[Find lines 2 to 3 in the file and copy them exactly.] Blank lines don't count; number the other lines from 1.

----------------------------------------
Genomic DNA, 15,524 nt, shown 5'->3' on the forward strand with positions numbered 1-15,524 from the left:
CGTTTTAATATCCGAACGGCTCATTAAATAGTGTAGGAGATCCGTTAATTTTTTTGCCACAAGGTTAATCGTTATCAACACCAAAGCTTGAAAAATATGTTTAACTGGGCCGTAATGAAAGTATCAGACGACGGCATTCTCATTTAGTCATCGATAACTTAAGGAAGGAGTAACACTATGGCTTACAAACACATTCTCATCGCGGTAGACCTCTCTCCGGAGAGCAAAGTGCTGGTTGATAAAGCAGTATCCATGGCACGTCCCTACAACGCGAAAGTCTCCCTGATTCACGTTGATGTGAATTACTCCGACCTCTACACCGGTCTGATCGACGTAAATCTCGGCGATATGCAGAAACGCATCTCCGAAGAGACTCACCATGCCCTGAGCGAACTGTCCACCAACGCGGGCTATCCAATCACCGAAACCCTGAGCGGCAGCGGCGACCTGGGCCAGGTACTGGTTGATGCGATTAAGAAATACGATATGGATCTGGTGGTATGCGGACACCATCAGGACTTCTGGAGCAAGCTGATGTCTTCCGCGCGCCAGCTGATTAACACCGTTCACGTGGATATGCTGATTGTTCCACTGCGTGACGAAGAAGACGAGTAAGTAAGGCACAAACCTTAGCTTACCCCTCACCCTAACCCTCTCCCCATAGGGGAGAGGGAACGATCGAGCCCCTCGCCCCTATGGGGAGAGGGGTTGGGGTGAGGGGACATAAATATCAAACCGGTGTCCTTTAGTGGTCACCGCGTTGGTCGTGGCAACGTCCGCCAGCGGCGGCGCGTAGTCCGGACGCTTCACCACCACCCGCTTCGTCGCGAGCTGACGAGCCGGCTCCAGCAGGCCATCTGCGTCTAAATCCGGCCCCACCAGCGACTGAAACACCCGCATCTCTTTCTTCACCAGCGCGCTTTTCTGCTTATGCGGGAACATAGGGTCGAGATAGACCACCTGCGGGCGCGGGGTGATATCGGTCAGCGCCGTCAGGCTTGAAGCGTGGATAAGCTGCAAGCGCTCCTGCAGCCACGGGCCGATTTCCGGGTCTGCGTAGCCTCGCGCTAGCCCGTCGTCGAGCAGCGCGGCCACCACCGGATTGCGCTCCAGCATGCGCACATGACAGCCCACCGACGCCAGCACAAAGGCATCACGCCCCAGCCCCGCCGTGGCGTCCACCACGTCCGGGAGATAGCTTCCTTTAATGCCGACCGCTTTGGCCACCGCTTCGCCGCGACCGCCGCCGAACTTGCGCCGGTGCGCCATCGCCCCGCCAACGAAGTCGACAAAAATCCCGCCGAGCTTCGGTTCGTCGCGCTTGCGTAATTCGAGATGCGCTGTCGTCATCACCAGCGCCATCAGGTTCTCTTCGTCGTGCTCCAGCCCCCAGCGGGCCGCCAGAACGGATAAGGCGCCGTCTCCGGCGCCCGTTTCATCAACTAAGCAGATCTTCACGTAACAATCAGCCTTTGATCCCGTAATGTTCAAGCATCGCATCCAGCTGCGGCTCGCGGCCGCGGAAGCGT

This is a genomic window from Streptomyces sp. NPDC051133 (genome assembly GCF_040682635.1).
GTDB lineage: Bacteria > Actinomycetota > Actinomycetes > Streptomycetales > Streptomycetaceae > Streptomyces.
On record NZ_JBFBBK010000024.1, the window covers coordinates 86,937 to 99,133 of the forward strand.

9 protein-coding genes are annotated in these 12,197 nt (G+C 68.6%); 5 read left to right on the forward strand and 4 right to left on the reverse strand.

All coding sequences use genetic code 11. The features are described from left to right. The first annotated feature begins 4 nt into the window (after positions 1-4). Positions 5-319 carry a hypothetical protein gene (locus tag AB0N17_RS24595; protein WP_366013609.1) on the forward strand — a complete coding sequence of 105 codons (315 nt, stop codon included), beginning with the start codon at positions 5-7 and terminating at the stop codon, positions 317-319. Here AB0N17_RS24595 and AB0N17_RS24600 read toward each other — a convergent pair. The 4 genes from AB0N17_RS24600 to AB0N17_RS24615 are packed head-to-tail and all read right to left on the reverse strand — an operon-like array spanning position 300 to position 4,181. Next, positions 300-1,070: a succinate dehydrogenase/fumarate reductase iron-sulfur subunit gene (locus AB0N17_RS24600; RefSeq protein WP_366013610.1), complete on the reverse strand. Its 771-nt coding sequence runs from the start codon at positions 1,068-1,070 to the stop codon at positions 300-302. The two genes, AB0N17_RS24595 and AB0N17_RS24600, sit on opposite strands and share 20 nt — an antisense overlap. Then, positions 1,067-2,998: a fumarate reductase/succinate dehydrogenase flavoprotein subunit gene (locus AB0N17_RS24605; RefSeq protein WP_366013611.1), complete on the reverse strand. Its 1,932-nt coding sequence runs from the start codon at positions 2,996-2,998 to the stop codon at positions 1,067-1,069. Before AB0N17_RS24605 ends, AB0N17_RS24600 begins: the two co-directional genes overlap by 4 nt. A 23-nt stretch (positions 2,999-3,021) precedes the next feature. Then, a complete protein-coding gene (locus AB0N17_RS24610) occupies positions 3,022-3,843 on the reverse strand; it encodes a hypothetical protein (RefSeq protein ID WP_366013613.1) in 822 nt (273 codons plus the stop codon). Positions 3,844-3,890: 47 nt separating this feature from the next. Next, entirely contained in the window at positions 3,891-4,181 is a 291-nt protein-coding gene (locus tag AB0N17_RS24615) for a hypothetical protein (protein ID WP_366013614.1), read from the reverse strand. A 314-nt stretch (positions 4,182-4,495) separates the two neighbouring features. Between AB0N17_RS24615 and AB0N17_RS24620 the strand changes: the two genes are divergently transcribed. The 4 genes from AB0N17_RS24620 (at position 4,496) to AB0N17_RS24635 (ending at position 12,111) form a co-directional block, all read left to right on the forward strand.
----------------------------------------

CGTTTTAATATCCGAACGGCTCATTAAATAGTGTAGGAGATCCGTTAATTTTTTTGCCACAAGGTTAATCGTTATCAACACCAAAGCTTGAAAAATATGTTTAACTGGGCCGTAATGAAAGTATCAGACGACGGCATTCTCATTTAGTCATCGATAACTTAAGGAAGGAGTAACACTATGGCTTACAAACACATTCTCATCGCGGTAGACCTCTCTCCGGAGAGCAAAGTGCTGGTTGATAAAGCAGTATCCATGGCACGTCCCTACAACGCGAAAGTCTCCCTGATTCACGTTGATGTGAATTACTCCGACCTCTACACCGGTCTGATCGACGTAAATCTCGGCGATATGCAGAAACGCATCTCCGAAGAGACTCACCATGCCCTGAGCGAACTGTCCACCAACGCGGGCTATCCAATCACCGAAACCCTGAGCGGCAGCGGCGACCTGGGCCAGGTACTGGTTGATGCGATTAAGAAATACGATATGGATCTGGTGGTATGCGGACACCATCAGGACTTCTGGAGCAAGCTGATGTCTTCCGCGCGCCAGCTGATTAACACCGTTCACGTGGATATGCTGATTGTTCCACTGCGTGACGAAGAAGACGAGTAAGTAAGGCACAAACCTTAGCTTACCCCTCACCCTAACCCTCTCCCCATAGGGGAGAGGGAACGATCGAGCCCCTCGCCCCTATGGGGAGAGGGGTTGGGGTGAGGGGACATAAATATCAAACCGGTGTCCTTTAGTGGTCACCGCGTTGGTCGTGGCAACGTCCGCCAGCGGCGGCGCGTAGTCCGGACGCTTCACCACCACCCGCTTCGTCGCGAGCTGACGAGCCGGCTCCAGCAGGCCATCTGCGTCTAAATCCGGCCCCACCAGCGACTGAAACACCCGCATCTCTTTCTTCACCAGCGCGCTTTTCTGCTTATGCGGGAACATAGGGTCGAGATAGACCACCTGCGGGCGCGGGGTGATATCGGTCAGCGCCGTCAGGCTTGAAGCGTGGATAAGCTGCAAGCGCTCCTGCAGCCACGGGCCGATTTCCGGGTCTGCGTAGCCTCGCGCTAGCCCGTCGTCGAGCAGCGCGGCCACCACCGGATTGCGCTCCAGCATGCGCACATGACAGCCCACCGACGCCAGCACAAAGGCATCACGCCCCAGCCCCGCCGTGGCGTCCACCACGTCCGGGAGATAGCTTCCTTTAATGCCGACCGCTTTGGCCACCGCTTCGCCGCGACCGCCGCCGAACTTGCGCCGGTGCGCCATCGCCCCGCCAACGAAGTCGACAAAAATCCCGCCGAGCTTCGGTTCGTCGCGCTTGCGTAATTCGAGATGCGCTGTCGTCATCACCAGCGCCATCAGGTTCTCTTCGTCGTGCTCCAGCCCCCAGCGGGCCGCCAGAACGGATAAGGCGCCGTCTCCGGCGCCCGTTTCATCAACTAAGCAGATCTTCACGTAACAATCAGCCTTTGATCCCGTAATGTTCAAGCATCGCATCCAGCTGCGGCTCGCGGCCGCGGAAGCGT

This is a genomic window from Streptomyces sp. NPDC051133 (genome assembly GCF_040682635.1).